Formula 1 is a competition of speeds. The fastest cars win the races. The nimble mechanics enable overtaking maneuvers in the pit lane. And in March in Melbourne, the teams who left Albert Park as winners were the quickest to pack their trolleys and pull them behind to the airport.
While the grandees of Formula 1 were raving around for a whole night and were still hesitant in the morning, when spectators crowded in queues at the gates of the Albert Park, whether they should cancel the race after the first person infected with the coronavirus in the paddock became known a racing team had long traded: McLaren. Formula One patient zero was a mechanic at the service of the traditional British racing team. And McLaren was now clearing his garages.
141 days and three so-called ghost races passed before Formula 1 had to quarantine the second patient with Covid-19 on Thursday. But this time the suitcases are not packed. The races should go on, even though the infected person is a racing driver: The Mexican Sergio Perez, employed by Team Racing Point, whose cockpit is considered a vanishing point for Sebastian Vettel in 2021, finally feels “physically good”, it said. And what is it? His car will roll anyway!
Perez is exchanged without hesitation – and as quickly as Nico Hülkenberg from Emmerich am Rhein agreed to this temporary job, a tire on one of his cars has probably never been changed. In at least one of the two upcoming races in England – depending on how long Perez has to be in isolation – the 32-year-old can now prove that he was wrongly retired from Renault last year. After 177 races without a single podium, that’s the punch line, he gets, thanks to Corona, for the first time in a car that is more likely to be on the podium. “The Hülk is back for Silverstone,” they wrote at Racing Point on Friday. The press offices are also about speed.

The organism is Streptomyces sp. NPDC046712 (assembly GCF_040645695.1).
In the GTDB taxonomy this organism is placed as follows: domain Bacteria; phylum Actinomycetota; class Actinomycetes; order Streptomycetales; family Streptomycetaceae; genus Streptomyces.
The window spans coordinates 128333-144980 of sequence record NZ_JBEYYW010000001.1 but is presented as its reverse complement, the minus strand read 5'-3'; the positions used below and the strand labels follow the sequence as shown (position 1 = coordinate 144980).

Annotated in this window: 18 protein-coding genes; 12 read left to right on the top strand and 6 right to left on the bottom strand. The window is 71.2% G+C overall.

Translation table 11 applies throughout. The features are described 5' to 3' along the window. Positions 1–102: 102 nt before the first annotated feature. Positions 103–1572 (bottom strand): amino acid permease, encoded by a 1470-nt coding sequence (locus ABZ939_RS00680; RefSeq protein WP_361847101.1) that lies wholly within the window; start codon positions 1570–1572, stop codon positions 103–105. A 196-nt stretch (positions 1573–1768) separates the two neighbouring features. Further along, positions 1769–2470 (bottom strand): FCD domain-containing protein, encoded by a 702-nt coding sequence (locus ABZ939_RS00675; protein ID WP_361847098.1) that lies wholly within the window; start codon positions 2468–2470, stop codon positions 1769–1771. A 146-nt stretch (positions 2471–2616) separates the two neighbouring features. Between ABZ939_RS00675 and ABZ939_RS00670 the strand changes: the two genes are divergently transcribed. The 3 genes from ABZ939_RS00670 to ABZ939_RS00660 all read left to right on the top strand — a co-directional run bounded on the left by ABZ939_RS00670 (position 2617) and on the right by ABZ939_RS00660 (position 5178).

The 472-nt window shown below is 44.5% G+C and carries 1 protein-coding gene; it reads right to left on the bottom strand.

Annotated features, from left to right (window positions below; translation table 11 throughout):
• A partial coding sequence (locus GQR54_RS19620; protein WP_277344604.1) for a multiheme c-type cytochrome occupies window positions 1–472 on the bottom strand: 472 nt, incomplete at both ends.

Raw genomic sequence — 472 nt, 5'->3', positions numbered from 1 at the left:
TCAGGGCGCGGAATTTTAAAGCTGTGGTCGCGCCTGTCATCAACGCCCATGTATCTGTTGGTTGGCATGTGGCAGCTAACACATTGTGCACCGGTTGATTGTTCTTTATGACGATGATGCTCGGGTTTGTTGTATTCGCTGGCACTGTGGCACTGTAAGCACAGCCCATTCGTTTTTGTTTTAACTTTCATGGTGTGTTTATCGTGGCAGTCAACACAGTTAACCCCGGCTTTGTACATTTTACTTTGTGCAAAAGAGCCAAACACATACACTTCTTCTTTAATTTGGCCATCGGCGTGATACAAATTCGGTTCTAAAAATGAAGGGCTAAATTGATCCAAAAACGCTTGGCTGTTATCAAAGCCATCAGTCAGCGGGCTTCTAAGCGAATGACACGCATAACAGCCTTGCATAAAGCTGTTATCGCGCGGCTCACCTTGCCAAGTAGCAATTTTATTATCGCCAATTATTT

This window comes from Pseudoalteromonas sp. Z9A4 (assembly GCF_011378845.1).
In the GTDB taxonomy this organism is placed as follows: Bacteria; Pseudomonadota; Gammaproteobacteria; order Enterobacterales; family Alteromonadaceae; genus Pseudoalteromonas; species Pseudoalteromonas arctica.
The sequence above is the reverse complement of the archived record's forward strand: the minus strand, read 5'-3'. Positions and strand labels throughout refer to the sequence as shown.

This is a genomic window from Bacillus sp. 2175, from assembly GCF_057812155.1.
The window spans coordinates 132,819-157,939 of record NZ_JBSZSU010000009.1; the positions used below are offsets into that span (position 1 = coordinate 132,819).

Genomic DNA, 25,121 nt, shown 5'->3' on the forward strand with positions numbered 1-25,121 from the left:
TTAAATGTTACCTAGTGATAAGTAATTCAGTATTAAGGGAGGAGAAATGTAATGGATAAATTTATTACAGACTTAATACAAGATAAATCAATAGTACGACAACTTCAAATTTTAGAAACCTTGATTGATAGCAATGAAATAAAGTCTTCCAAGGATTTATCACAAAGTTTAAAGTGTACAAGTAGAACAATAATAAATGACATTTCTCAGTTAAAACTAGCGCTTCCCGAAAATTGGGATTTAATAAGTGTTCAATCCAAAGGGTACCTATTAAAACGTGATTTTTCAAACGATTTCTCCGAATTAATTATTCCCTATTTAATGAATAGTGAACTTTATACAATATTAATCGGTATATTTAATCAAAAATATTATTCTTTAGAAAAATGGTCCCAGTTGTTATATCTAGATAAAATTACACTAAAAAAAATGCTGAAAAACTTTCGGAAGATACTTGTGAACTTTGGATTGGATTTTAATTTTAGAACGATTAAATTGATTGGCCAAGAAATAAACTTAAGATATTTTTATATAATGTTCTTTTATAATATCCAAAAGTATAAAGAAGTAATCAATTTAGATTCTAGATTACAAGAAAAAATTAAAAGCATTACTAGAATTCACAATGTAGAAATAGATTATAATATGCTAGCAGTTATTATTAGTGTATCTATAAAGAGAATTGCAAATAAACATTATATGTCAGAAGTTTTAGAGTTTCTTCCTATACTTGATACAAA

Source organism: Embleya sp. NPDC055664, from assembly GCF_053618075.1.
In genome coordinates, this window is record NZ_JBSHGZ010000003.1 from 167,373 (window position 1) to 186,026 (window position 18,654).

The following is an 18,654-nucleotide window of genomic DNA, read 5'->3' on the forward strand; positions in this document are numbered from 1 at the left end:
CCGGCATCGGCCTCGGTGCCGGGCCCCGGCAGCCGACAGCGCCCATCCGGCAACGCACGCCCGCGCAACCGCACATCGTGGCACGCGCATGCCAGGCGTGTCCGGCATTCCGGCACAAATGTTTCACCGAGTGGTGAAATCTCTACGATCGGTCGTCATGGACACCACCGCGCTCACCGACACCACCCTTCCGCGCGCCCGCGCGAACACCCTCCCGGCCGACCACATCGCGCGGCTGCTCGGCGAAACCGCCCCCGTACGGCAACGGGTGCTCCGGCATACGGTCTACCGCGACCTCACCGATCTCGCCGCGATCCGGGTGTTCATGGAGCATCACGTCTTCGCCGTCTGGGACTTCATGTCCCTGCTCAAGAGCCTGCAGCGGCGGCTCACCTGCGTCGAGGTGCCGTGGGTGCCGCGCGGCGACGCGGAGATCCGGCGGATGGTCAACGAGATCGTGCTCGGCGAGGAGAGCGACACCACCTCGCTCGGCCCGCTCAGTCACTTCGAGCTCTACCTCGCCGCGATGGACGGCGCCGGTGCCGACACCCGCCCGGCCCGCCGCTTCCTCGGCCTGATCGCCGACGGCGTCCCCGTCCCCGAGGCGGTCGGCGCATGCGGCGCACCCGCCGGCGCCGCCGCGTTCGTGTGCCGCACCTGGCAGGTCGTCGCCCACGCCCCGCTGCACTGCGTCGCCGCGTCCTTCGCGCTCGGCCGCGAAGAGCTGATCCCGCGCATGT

How do he think about the Perez / Hülkenberg case? Andreas Seidl takes his time. He looks into the camera with a sharp look through his glasses, carefully considered. Seidl, 44, the McLaren team manager born in Passau, would have been a sought-after conversation partner in Silverstone without his first Corona case outside of his team. For more than a year, Seidl has ensured that the brand, which is not far from Silverstone in the county of Surrey, has found its way back on track. “I think,” says Seidl, “the case shows that the hygiene concept works. It shows that we can race and still protect people.”
It is also true that the hygiene concept, which allows the protagonists of the racing series to exist in isolation in so-called bubbles, has no alternative from an economic perspective. Had the season not started four months late in early July, even McLaren would not only have wavered. But possibly overturned.